That the changes produced by domestication effect no permanent variation amounting to a specific difference, is strikingly shown in the case of the dog, which, of all domestic animals, exhibits the most numerous and marked variations in regard to size, colour, character of hair, and form of head; yet, notwithstanding these, as Professor Owen remarks, "the naturalist detects, in the dental formula, and in the construction of the cranium, the unmistakable generic and specific characters of the Canis familiaris." "How differently," he adds, in support of the same truth, "does the giant Newfoundland behave to the dwarf pug, on a casual rencontre, from the way in which either of them would treat a jackal, a wolf, or a fox. The dumb animal might teach the philosopher that unity of kind or of species is discoverable under the strongest masks of variation."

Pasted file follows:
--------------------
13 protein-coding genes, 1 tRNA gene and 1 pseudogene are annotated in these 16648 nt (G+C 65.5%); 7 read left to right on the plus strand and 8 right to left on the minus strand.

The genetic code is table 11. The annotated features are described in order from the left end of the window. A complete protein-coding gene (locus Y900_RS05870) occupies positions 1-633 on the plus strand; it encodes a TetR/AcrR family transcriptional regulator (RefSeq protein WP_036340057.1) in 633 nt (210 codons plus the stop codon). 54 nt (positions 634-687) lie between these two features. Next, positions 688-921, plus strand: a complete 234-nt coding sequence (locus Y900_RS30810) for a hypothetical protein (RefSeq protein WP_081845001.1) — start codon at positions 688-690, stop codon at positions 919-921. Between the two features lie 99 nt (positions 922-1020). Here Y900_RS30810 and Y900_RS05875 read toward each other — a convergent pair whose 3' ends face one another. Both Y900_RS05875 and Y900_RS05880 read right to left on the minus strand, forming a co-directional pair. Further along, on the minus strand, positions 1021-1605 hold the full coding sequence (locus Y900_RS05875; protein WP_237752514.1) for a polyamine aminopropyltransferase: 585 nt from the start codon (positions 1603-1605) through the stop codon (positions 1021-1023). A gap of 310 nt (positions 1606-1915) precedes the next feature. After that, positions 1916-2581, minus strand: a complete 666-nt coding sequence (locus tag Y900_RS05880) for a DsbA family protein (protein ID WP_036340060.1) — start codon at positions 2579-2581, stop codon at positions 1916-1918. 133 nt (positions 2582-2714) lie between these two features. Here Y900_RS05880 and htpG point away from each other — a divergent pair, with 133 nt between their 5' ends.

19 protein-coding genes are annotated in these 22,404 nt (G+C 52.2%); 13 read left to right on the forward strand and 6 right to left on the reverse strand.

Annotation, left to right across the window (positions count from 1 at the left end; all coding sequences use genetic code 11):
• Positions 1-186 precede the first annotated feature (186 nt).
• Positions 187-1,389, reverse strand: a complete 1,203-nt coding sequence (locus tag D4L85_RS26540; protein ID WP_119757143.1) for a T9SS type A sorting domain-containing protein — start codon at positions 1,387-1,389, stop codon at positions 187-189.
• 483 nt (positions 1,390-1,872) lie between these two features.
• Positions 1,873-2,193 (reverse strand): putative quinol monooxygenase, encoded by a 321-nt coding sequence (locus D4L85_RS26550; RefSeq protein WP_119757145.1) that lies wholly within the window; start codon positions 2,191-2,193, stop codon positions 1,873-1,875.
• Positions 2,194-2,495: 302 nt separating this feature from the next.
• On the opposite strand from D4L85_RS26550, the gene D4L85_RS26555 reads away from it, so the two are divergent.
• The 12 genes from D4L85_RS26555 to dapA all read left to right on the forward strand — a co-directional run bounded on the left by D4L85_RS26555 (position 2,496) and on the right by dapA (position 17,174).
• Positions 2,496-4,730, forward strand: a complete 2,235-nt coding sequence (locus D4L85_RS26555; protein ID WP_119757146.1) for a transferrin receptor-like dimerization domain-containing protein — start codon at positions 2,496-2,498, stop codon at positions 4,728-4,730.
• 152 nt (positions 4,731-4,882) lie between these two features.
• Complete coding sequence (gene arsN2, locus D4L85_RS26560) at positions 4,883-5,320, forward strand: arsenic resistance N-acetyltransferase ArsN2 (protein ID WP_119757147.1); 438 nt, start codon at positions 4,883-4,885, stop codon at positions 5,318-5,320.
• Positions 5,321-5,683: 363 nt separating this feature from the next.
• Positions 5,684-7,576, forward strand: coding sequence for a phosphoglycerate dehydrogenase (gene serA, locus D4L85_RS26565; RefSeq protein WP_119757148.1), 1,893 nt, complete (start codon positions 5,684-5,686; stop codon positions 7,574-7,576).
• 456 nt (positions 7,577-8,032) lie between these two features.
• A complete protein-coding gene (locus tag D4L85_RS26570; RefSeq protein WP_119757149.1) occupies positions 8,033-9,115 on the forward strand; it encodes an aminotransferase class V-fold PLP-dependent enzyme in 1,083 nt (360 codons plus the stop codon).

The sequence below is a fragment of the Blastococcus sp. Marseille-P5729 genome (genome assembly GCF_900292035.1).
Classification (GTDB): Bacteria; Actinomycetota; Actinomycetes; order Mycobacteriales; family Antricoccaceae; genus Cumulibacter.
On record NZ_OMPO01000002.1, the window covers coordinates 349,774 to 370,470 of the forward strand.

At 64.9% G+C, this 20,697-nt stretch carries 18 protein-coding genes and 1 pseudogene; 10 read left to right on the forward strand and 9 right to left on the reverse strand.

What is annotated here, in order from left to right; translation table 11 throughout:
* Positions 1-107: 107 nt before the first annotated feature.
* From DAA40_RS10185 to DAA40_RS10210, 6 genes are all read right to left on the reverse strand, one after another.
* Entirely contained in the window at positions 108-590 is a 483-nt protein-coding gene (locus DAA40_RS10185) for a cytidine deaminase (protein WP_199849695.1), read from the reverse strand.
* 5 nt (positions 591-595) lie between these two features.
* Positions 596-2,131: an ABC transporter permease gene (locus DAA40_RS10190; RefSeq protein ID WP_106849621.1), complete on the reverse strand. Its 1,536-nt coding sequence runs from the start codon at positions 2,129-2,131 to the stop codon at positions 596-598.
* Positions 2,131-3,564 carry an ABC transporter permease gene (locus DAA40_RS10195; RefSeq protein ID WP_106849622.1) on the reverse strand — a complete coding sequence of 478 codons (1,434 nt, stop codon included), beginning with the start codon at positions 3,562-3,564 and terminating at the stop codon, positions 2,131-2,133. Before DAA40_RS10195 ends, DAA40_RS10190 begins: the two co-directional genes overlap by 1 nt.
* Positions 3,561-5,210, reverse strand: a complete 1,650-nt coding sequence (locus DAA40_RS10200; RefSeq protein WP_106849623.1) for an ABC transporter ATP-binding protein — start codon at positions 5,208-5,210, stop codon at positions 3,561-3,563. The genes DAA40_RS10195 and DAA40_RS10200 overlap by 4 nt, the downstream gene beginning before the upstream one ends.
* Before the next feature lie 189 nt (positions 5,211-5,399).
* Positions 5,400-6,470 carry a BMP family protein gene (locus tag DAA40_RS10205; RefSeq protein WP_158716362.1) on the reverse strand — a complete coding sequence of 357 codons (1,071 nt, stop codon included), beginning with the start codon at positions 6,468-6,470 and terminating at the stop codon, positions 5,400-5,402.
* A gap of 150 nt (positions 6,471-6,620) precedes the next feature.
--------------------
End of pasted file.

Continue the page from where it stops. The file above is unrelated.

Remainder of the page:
Our limits will not permit us to follow our author in his attempt to show that great changes take place under the principle of artificial selection, where domestic races have been produced by man, in accumulating in certain directions useful to him, the successive variations produced by nature. A much more powerful cause of variation he finds in what he calls Natural Selection, or the power which Nature exercises “in rejecting that which is bad, preserving and adding up all that is good, and silently and insensibly working whenever and wherever opportunity offers, at the improvement of each organic being, in relation to its organic and inorganic conditions of life." To this principle our author assigns almost a creative power. It can modify the structure of the young in relation to the parent, and of the parent in relation to the young ; but it cannot modify the structure of one species without giving it any advantage for the good of another species. "If it had to make the beak of a full-grown pigeon very short for the bird's own advantage, the process would be slow, and there would be simultaneously the most vigorous selection of the young birds within the egg, which had the most powerful and hardest beaks, for all with weak beaks would inevitably perish; or more delicate or easily broken shells might be selected". As an example of the process of natural selection, Mr. Darwin tells us that "in North America the black bear was seen by Hearne swimming for hours with widely- opened mouth, thus catching, almost like a whale, insects in the water ;" and he adds, "even in so extreme a case as this, if the supply of insects were constant, and if better adapted competitors did not already exist in the country, I can see no difficulty in a race of bears being rendered by natural selection more and more aquatic in their structure and habits, with larger and larger mouths, till a creature was produced as monstruous as a whale"! Owing to the great rapidity with which plants and animals increase and multiply, the earth would soon be covered by their progeny, if numbers of them were not destroyed during some period of their lives. Hence there is "a struggle for existence," during which superfluous life is taken, and the vigorous, the healthy, and the happy survive and multiply, while those of feebler constitutions, incapable of providing for themselves and their offspring, must annually perish.